Nevertheless, our experience shows that both types of reviewers can be more (or less) “efficient”, according to the nature of the manuscript: whether it is a conceptual-based or an empirical-based paper. In the first case, conceptual studies, the reviewer is supposed to prioritize the search for the main theoretical contributions in the paper. In general, a conceptual manuscript is good if it brings theoretical advances and, commonly, it should have at least one good and new idea to present to the academic community. Hence, a good guideline for the reviewer is to begin the assessment with a short statement discussing this new theoretical contribution. In some cases, there is a good contribution in the manuscript, but the reviewer can reject the article for other reasons (e.g. poor writing or communication of these ideas). If the idea is worthy (and the generalist reviewer can identify it), a recommendation for revision may solve those problems. Therefore, a generalist reviewer (a more experienced researcher), would be more suitable to do a good review in theoretical papers than a meticulous reviewer.

In opposition, for empirical studies, editors look for a thorough and detailed review. In general, these papers are standardized (introduction, literature review, methodology, results, discussion and conclusions) with each section having its characteristics and importance[2]. However, the “empirical” parts, i.e. methods, analyses and results, need special attention with a specific recommendation, considering: the technical merit (internal and external validity, craftsmanship (clarity in presenting the model and results) and significance (testing a theory in a non-trivial and redundant way, improves the literature and leads to public or private policy implications) (Schwab, 1985). In short, in empirical manuscripts, reviewers need to pay more attention to the techniques and methodology details, thus being better suited for meticulous reviewers.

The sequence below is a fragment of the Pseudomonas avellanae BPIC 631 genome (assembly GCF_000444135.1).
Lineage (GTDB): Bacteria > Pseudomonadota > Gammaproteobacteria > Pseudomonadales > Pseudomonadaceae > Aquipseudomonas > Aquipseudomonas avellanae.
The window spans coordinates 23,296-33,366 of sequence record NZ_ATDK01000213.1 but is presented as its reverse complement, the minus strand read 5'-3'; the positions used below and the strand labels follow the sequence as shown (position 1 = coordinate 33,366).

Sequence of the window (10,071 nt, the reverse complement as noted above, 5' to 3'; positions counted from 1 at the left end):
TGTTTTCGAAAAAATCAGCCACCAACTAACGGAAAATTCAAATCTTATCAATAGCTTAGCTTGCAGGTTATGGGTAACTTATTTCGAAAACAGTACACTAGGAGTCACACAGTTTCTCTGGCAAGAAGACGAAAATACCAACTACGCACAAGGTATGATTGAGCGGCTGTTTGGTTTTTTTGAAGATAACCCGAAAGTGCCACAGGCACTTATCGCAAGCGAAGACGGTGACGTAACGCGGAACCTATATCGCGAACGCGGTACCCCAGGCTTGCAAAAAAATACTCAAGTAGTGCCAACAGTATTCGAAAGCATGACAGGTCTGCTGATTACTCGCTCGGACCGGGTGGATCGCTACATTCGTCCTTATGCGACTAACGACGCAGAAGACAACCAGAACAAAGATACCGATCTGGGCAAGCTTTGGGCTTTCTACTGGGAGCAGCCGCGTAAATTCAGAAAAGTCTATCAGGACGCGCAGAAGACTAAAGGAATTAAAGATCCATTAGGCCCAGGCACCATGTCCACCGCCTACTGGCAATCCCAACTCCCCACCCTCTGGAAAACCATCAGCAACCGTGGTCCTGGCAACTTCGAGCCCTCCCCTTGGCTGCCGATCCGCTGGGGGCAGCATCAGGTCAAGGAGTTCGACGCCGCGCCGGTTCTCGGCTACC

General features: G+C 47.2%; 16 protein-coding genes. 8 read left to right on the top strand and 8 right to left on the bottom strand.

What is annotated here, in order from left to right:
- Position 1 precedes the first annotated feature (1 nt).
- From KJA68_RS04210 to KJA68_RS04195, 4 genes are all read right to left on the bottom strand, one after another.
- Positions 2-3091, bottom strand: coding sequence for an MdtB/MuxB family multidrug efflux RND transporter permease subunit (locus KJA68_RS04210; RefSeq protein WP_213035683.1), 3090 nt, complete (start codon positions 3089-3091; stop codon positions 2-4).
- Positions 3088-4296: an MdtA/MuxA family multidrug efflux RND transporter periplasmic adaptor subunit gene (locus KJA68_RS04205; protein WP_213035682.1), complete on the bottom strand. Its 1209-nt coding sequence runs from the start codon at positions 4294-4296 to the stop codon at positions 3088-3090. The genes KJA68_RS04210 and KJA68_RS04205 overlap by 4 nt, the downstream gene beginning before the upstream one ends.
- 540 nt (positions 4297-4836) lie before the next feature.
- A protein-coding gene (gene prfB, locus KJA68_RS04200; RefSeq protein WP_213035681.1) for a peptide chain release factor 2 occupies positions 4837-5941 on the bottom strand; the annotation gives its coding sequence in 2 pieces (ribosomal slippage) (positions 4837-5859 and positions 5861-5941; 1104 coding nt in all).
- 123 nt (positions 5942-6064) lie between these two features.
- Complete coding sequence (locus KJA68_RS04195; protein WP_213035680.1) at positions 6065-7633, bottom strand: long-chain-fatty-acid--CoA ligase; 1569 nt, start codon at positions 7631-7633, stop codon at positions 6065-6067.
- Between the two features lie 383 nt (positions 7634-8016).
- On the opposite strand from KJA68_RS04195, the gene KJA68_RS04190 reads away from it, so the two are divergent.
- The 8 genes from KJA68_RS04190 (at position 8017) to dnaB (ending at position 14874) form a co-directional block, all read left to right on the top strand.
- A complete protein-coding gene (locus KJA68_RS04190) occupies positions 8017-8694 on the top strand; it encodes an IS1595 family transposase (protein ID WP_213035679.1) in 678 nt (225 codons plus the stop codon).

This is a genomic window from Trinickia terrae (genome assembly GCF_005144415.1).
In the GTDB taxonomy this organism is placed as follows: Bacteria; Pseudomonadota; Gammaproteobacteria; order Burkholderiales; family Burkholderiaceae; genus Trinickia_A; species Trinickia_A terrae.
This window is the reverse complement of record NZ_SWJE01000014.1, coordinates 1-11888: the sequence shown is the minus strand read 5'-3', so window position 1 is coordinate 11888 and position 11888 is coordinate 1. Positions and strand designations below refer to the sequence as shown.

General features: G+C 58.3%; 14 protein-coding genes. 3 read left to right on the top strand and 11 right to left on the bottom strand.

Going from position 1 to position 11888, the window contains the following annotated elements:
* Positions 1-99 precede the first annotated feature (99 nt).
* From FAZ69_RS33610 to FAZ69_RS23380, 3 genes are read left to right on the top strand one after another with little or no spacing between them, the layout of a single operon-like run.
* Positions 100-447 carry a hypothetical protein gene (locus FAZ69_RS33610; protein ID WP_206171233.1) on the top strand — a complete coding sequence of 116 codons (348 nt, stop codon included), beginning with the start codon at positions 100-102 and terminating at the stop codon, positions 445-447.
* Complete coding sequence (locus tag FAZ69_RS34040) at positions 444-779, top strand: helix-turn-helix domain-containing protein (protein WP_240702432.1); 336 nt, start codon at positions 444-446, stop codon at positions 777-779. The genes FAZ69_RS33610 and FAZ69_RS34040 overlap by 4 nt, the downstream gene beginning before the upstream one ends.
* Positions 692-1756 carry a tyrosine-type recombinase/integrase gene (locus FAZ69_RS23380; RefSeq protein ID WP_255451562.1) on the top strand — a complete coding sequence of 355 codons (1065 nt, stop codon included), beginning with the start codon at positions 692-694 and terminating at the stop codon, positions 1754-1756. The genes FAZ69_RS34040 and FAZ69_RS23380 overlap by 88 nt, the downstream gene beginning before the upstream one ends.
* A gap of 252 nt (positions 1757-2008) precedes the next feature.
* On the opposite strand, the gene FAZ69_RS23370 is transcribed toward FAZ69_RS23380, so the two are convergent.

Finally, we would like to emphasize two comments. First, as editors, we must choose reviewers who fit best with the manuscript (depending on the theme, methodology or any other technical criteria) in order to not lead them to an uncomfortable situation, risking their immediate refusal to review it. And, of course, editors should try to balance and mix the nature of manuscripts and the characteristics of reviewers, making it possible to define sets of reviewers with different characteristics and perspectives.

Finally, the authors wish to immensely thank the reviewers for their good work, as they have help improve this and other journals, and their knowledge on management science itself.



To read more about the criteria for evaluating a paper, see also Mendes-Da-Silva (2018).


Even empirical-oriented papers should have a solid literature review, around 30 per cent of the paper extension (Sun & Linton, 2014).


Frost, P. J., & Taylor, M. S. (1996). Rhythms of academic life: Personal accounts of careers in academia, Thousand Oaks, CA: Sage.

Leblebici, H. (1996). The act of reviewing and being a reviewer. In P. J. Frost, & M. S. Taylor, (Eds.) Rhythms of academic life: Personal accounts of careers in academia (pp. 269274). Thousand Oaks, CA: Sage.

Mendes-Da-Silva, W. (2018). Reconhecimento da contribuição do avaliador anônimo. Revista de Administração Contemporânea, 22, 113.

Romanelli, E. (1996). Becoming a reviewer: Lessons somewhat painfully learned. In P. J. Frost, & M. S. Taylor, (Eds.) Rhythms of academic life: Personal accounts of careers in academia, (pp. 263268). Thousand Oaks, CA: Sage.

Saes, M. S. M., & Hourneaux, F. Jr, (2018). The reviewers’ role in the publication process. RAUSP Management Journal, 53, 486487.

Schwab, D. P. (1985). Reviewing empirically based manuscripts: Perspectives on process. In L. L. Cummings, & P.J. Frost, (Eds.), Organization Sciences, (pp. 171181). Homewood, IL: Irwin.

Sun, H., & Linton, J. D. (2014). Structuring papers for success: Making your paper more like a high impact publication than a desk reject. Technovation, 34, 571573.

Supplementary materials

RAUSP_54_3.pdf (3.9 MB)